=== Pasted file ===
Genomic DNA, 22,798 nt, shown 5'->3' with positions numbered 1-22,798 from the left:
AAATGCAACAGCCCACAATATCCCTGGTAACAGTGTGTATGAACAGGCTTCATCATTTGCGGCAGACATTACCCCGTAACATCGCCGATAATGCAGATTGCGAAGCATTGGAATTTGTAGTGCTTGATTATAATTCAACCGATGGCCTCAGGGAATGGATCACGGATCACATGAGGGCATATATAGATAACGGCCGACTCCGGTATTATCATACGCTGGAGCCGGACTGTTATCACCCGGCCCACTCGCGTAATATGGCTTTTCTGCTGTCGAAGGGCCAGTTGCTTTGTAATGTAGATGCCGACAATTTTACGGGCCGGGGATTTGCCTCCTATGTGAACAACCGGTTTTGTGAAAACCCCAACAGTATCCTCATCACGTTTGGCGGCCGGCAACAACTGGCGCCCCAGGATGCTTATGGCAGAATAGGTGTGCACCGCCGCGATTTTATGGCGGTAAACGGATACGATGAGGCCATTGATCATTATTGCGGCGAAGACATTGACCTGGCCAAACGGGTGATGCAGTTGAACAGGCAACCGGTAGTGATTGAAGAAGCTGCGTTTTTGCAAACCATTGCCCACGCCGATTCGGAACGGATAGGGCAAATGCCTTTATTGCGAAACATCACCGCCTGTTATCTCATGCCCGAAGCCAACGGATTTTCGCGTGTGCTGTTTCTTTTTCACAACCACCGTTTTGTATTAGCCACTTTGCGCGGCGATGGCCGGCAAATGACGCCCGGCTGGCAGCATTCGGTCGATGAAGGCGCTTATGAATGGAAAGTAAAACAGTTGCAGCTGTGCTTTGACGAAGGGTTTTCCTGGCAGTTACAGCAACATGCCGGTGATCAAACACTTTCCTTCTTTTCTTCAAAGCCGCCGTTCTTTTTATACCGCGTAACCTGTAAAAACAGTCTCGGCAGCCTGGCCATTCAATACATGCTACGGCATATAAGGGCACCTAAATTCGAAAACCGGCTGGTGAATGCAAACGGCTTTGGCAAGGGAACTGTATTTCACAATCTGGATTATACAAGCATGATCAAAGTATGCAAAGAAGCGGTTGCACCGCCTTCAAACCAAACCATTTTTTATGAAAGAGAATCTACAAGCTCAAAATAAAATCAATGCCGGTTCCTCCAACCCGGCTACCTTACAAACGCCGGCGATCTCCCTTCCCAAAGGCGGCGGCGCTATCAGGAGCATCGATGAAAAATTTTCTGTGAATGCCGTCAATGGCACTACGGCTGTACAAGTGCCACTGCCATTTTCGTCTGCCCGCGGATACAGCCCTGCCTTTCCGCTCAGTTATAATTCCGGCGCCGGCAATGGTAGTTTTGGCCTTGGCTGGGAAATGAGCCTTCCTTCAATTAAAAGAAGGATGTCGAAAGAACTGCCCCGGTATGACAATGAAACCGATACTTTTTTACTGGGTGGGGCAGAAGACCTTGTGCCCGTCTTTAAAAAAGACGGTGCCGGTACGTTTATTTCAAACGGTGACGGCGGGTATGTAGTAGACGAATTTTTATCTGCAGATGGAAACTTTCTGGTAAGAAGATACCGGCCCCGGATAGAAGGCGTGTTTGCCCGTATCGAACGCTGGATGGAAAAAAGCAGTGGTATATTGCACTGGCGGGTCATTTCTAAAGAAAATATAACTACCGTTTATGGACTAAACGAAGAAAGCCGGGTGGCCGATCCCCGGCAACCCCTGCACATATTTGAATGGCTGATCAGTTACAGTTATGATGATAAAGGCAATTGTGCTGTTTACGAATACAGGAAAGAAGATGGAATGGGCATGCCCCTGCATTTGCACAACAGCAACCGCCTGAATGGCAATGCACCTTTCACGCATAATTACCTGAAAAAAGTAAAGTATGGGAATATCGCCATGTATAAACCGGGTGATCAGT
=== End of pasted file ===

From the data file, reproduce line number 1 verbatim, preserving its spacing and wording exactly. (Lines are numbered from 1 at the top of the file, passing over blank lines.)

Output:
Genomic DNA, 22,798 nt, shown 5'->3' with positions numbered 1-22,798 from the left: